Gen Rawat’s political remarks assailed

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NEW DELHI: Indian Army Chief Gen Bipin Rawat on Thursday slammed the people calling for protests in the country against the new citizenship law, saying leadership was not about guiding crowds including students “to carry out arson and violence”.

His remarks drew sharp criticism from some retired and serving military officers, who accused him of needlessly wading into the raging political controversy over the controversial law.

“Leaders are not those who lead people in inappropriate directions, as we are witnessing in a large number of university and college students […] This is not leadership,” said Gen Rawat, speaking at a healthcare leadership summit here.

“A leader is a person who leads you in the correct direction, gives you the right advice and then ensures that he cares for the people he leads. So, leadership is by personal example and that is what we in the armed forces are proud of,” added Gen Rawat, who is tipped to take over as the country’s first-ever chief of defense staff after completing his three-year tenure as the army chief on Dec 31.

Serving and retired officers, who stressed that the armed forces are justifiably proud of their apolitical and secular ethos, maintained the army chief had “crossed the line yet again” by taking a public stand against the ongoing anti-CAA protests.

Former Navy Chief retired Admiral L. Ramdas said Gen Rawat’s remarks were clearly “wrong”, stressing that armed forces personnel must follow the decades-old principle of “serving the country and not any political force”. The armed forces have “an internal code prescribing that they must be neutral and not partisan”, he said, adding that these rules have been the bedrock of the services for decades.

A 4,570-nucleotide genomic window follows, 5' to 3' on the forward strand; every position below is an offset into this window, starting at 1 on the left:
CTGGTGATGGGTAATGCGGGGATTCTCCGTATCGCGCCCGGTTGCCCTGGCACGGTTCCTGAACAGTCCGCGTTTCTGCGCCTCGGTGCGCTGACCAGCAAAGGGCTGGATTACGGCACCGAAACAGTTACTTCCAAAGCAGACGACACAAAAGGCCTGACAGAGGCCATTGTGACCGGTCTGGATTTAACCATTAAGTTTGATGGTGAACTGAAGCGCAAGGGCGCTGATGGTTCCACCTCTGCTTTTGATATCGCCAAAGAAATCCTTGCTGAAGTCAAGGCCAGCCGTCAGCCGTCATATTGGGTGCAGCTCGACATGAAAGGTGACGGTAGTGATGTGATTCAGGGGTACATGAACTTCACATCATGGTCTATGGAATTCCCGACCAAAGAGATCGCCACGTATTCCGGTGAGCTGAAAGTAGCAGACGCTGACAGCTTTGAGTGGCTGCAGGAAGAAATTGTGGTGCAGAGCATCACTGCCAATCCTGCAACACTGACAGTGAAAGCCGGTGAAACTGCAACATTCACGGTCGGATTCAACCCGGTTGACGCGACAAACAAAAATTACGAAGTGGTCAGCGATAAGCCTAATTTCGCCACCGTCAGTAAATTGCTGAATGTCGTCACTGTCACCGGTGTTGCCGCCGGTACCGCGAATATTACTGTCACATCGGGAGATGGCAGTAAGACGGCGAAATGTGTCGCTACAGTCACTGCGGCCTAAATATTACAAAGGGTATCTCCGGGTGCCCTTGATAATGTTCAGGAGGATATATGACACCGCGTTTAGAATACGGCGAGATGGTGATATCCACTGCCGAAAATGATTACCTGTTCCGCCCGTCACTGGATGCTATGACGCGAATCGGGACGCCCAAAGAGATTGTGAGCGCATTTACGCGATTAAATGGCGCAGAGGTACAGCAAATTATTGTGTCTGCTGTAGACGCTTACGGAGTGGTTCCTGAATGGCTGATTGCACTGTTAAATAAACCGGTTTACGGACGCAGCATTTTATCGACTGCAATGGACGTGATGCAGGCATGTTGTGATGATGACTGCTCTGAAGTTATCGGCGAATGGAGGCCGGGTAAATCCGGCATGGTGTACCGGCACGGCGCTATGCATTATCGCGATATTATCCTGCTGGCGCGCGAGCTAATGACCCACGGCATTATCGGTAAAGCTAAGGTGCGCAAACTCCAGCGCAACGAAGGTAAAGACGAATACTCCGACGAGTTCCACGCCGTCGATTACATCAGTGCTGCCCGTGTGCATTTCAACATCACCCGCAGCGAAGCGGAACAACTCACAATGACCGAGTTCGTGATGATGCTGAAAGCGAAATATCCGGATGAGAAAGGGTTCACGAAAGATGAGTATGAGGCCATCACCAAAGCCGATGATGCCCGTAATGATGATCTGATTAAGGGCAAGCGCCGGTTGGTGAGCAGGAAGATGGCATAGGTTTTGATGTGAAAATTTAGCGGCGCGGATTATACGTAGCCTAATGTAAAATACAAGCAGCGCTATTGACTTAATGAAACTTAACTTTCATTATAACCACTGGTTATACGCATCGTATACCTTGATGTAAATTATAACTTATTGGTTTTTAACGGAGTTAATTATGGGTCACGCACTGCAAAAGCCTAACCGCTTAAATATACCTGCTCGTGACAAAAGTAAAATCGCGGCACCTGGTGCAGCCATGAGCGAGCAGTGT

A senior serving officer said: “From political leaders taking credit for cross-border surgical strikes (in 2016) and the Balakot airstrikes (February this year) to UP Chief Minister Yogi Adityanath dubbing the Indian Army as ‘Modiji ki sena’ at an election rally, the armed forces are increasingly being politicized.”

Yet another officer said: “The sorry state of affairs has led to senior officers jostling for top posts in their forces. Many believe they can get promotions with the right political connections or making pro-government statements.”

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